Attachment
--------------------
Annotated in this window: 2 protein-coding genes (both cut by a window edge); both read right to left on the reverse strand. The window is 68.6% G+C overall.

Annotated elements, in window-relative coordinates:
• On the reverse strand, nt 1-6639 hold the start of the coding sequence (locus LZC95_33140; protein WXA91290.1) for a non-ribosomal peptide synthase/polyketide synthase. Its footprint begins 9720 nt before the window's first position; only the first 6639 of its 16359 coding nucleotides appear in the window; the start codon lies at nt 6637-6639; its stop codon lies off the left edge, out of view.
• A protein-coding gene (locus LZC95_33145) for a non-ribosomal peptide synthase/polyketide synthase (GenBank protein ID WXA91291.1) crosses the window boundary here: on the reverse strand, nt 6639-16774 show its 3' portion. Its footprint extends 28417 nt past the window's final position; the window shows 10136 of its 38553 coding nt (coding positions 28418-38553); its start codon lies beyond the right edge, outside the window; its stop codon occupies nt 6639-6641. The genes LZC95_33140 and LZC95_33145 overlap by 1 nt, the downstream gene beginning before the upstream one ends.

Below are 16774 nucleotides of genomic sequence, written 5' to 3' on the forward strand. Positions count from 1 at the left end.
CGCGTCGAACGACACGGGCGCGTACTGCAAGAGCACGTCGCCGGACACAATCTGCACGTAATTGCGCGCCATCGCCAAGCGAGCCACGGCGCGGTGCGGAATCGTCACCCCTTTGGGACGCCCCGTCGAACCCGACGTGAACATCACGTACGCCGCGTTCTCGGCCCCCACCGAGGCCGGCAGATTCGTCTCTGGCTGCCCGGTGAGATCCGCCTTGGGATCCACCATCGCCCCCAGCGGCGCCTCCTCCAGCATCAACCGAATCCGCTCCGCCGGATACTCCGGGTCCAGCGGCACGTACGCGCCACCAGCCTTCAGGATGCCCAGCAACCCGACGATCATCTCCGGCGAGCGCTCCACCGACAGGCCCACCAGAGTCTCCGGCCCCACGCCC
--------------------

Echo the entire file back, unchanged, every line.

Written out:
Annotated in this window: 2 protein-coding genes (both cut by a window edge); both read right to left on the reverse strand. The window is 68.6% G+C overall.

Annotated elements, in window-relative coordinates:
• On the reverse strand, nt 1-6639 hold the start of the coding sequence (locus LZC95_33140; protein WXA91290.1) for a non-ribosomal peptide synthase/polyketide synthase. Its footprint begins 9720 nt before the window's first position; only the first 6639 of its 16359 coding nucleotides appear in the window; the start codon lies at nt 6637-6639; its stop codon lies off the left edge, out of view.
• A protein-coding gene (locus LZC95_33145) for a non-ribosomal peptide synthase/polyketide synthase (GenBank protein ID WXA91291.1) crosses the window boundary here: on the reverse strand, nt 6639-16774 show its 3' portion. Its footprint extends 28417 nt past the window's final position; the window shows 10136 of its 38553 coding nt (coding positions 28418-38553); its start codon lies beyond the right edge, outside the window; its stop codon occupies nt 6639-6641. The genes LZC95_33140 and LZC95_33145 overlap by 1 nt, the downstream gene beginning before the upstream one ends.

Below are 16774 nucleotides of genomic sequence, written 5' to 3' on the forward strand. Positions count from 1 at the left end.
CGCGTCGAACGACACGGGCGCGTACTGCAAGAGCACGTCGCCGGACACAATCTGCACGTAATTGCGCGCCATCGCCAAGCGAGCCACGGCGCGGTGCGGAATCGTCACCCCTTTGGGACGCCCCGTCGAACCCGACGTGAACATCACGTACGCCGCGTTCTCGGCCCCCACCGAGGCCGGCAGATTCGTCTCTGGCTGCCCGGTGAGATCCGCCTTGGGATCCACCATCGCCCCCAGCGGCGCCTCCTCCAGCATCAACCGAATCCGCTCCGCCGGATACTCCGGGTCCAGCGGCACGTACGCGCCACCAGCCTTCAGGATGCCCAGCAACCCGACGATCATCTCCGGCGAGCGCTCCACCGACAGGCCCACCAGAGTCTCCGGCCCCACGCCC